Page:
Neurology. 2019 Feb 15. pii: 10.1212/WNL.0000000000007136.
Bowman K1, Jones L1, Pilling LC1, Delgado J1, Kuchel GA1, Ferrucci L1, Fortinsky RH1, Melzer D2.
- Hospital induced delirium 2X more likely if low vitamin D – April 2015
- Delirium in Hospitalized Older Adults (does not mention low vitamin D relationship) NEJM Oct 2017
- Delirium 2.7 X more likely after hip fracture and low vitamin D – May 2015
- Postoperative cognitive dysfunction 8 X more likely if low vitamin D – March 2018
- Search VitaminDwiki for DELIRIUM 209 items as of Feb 2019
OBJECTIVE: To estimate effects of vitamin D levels on incident delirium hospital admissions using inherited genetic variants in mendelian randomization models, which minimize confounding and exclude reverse causation.
Longitudinal analysis using the UK Biobank, community-based, volunteer cohort (2006-2010) with incident hospital-diagnosed delirium (ICD-10 F05) ascertained during ≤9.9 years of follow-up of hospitalization records (to early 2016). We included volunteers of European descent aged 60-plus years by end of follow-up. We used single-nucleotide polymorphisms previously shown to increase circulating vitamin D levels, and APOE variants. Cox competing models accounting for mortality were used.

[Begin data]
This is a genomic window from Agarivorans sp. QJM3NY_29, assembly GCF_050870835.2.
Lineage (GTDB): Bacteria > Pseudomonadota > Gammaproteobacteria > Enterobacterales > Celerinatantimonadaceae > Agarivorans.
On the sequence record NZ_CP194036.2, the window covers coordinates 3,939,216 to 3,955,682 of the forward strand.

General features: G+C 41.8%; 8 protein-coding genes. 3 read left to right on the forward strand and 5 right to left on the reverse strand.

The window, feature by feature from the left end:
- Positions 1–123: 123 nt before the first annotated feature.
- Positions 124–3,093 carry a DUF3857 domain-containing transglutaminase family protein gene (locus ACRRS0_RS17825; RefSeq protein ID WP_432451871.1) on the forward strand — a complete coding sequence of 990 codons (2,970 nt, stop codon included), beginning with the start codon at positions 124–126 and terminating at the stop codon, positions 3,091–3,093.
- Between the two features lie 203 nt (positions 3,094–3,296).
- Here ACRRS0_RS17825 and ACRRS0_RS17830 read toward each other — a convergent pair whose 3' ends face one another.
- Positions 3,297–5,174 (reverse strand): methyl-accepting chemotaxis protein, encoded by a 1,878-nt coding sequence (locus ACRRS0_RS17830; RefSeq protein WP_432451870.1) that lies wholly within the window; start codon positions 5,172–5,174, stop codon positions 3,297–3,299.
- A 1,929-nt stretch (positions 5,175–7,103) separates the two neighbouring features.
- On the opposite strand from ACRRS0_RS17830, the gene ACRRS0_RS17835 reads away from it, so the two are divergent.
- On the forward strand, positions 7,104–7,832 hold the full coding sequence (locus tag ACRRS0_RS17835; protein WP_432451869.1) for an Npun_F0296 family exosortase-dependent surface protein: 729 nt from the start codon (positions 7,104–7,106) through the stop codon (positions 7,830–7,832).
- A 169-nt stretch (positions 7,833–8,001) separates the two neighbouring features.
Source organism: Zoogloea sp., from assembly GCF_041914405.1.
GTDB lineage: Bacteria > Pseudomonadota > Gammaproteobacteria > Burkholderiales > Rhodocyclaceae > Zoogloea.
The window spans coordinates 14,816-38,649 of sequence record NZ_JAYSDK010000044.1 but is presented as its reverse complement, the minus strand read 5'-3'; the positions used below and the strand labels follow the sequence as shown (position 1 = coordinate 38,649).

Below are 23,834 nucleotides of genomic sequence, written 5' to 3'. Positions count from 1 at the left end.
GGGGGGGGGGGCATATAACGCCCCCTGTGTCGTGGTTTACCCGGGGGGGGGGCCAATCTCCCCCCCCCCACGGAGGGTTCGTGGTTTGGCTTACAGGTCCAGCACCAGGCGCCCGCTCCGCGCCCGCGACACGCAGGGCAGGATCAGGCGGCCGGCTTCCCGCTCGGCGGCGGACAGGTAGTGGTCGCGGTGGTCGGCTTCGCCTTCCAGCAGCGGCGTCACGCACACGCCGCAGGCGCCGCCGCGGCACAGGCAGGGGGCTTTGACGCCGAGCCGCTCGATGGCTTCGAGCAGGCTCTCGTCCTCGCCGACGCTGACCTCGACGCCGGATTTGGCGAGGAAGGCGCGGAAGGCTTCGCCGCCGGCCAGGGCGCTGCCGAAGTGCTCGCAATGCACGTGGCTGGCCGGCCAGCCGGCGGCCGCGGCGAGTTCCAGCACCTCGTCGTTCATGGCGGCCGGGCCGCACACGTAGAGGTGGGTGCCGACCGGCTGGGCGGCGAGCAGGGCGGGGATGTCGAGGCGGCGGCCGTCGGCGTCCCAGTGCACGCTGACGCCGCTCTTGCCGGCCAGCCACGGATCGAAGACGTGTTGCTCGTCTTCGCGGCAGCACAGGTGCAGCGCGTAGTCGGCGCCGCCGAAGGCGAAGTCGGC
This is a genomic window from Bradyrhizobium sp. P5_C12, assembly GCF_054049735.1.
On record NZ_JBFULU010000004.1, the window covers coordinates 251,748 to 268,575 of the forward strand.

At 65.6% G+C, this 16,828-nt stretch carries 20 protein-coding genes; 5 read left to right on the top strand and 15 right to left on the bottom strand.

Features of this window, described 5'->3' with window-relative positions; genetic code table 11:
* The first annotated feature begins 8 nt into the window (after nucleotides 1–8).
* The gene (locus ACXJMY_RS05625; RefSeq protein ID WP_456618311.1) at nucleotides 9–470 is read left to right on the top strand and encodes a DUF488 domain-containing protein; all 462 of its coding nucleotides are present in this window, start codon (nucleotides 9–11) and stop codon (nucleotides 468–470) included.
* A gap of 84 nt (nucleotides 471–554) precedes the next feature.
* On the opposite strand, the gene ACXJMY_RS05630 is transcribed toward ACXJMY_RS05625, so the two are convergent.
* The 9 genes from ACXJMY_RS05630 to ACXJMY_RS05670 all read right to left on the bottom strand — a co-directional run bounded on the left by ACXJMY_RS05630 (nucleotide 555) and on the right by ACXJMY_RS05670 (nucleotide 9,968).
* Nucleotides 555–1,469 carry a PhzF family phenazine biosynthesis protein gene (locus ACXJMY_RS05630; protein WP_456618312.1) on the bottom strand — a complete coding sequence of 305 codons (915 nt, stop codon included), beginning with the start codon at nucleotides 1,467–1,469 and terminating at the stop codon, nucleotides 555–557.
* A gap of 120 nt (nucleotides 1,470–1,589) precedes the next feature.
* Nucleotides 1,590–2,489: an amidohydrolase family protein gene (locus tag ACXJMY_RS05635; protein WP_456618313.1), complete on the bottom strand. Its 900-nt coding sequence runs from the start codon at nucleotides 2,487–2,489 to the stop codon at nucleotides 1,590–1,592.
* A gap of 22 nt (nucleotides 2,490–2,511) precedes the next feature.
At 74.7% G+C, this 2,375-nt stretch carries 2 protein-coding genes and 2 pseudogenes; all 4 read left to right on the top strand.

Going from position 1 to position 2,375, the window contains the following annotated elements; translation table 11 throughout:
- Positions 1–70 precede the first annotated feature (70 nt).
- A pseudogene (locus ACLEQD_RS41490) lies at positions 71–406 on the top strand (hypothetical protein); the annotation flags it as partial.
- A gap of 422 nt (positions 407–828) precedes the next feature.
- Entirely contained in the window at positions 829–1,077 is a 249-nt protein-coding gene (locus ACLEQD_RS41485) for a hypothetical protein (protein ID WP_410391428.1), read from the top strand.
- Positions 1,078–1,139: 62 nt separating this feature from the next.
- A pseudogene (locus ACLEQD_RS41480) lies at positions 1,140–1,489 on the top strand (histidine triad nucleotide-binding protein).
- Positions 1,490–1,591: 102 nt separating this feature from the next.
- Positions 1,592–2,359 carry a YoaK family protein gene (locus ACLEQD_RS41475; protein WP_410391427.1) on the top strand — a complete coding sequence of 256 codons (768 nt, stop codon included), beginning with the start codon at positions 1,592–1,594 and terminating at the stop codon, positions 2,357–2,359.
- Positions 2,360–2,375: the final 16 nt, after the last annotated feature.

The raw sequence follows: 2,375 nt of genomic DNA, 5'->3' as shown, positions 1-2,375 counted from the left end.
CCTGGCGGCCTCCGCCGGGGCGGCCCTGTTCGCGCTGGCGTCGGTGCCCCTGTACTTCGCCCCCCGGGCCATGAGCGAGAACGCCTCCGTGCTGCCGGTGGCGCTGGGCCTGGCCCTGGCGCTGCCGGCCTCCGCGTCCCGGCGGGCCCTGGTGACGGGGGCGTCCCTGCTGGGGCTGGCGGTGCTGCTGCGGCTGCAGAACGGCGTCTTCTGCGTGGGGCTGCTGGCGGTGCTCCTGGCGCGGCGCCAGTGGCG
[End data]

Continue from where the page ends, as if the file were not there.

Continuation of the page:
Of 313,121 participants included, 544 were hospitalized with delirium during follow-up. Vitamin D variants were protective for incident delirium: hazard ratio = 0.74 per 10 nmol/L (95% confidence interval 0.62-0.87, p = 0.0004) increase in genetically instrumented vitamin D, with no evidence for pleiotropy (mendelian randomization-Egger p > 0.05). Participants with ≥1 APOE ε4 allele were more likely to develop delirium (e.g., ε4ε4 hazard ratio = 3.73, 95% confidence interval 2.68-5.21, p = 8.0 × 10-15 compared to ε3ε3), but there was no interaction with vitamin D variants.
CONCLUSIONS AND RELEVANCE:
In a large community-based cohort, there is genetic evidence supporting a causal role for vitamin D levels in incident delirium. Trials of correction of low vitamin D levels in the prevention of delirium are needed.
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